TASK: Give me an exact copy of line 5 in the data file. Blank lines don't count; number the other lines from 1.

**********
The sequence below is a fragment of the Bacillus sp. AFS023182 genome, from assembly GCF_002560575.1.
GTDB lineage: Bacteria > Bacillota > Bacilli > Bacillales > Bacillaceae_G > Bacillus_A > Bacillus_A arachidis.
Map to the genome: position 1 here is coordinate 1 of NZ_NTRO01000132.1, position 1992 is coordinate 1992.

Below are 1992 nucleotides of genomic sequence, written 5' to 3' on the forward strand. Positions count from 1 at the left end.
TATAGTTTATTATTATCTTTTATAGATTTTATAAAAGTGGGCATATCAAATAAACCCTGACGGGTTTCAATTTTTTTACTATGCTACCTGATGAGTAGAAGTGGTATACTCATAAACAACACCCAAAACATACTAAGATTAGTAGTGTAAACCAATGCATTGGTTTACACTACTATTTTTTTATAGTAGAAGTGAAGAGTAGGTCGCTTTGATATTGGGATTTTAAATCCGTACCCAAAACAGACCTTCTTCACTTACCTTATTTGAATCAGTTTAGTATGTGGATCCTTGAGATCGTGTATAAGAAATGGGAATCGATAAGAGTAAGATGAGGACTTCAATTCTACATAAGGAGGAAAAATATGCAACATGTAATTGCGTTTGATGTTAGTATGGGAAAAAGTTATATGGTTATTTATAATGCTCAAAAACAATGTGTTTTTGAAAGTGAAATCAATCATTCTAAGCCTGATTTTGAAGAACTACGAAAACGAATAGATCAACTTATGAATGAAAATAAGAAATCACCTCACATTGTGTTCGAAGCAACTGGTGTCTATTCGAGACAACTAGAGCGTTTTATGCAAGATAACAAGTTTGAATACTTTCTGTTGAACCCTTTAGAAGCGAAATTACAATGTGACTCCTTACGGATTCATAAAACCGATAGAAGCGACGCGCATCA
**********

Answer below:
TATAGTTTATTATTATCTTTTATAGATTTTATAAAAGTGGGCATATCAAATAAACCCTGACGGGTTTCAATTTTTTTACTATGCTACCTGATGAGTAGAAGTGGTATACTCATAAACAACACCCAAAACATACTAAGATTAGTAGTGTAAACCAATGCATTGGTTTACACTACTATTTTTTTATAGTAGAAGTGAAGAGTAGGTCGCTTTGATATTGGGATTTTAAATCCGTACCCAAAACAGACCTTCTTCACTTACCTTATTTGAATCAGTTTAGTATGTGGATCCTTGAGATCGTGTATAAGAAATGGGAATCGATAAGAGTAAGATGAGGACTTCAATTCTACATAAGGAGGAAAAATATGCAACATGTAATTGCGTTTGATGTTAGTATGGGAAAAAGTTATATGGTTATTTATAATGCTCAAAAACAATGTGTTTTTGAAAGTGAAATCAATCATTCTAAGCCTGATTTTGAAGAACTACGAAAACGAATAGATCAACTTATGAATGAAAATAAGAAATCACCTCACATTGTGTTCGAAGCAACTGGTGTCTATTCGAGACAACTAGAGCGTTTTATGCAAGATAACAAGTTTGAATACTTTCTGTTGAACCCTTTAGAAGCGAAATTACAATGTGACTCCTTACGGATTCATAAAACCGATAGAAGCGACGCGCATCA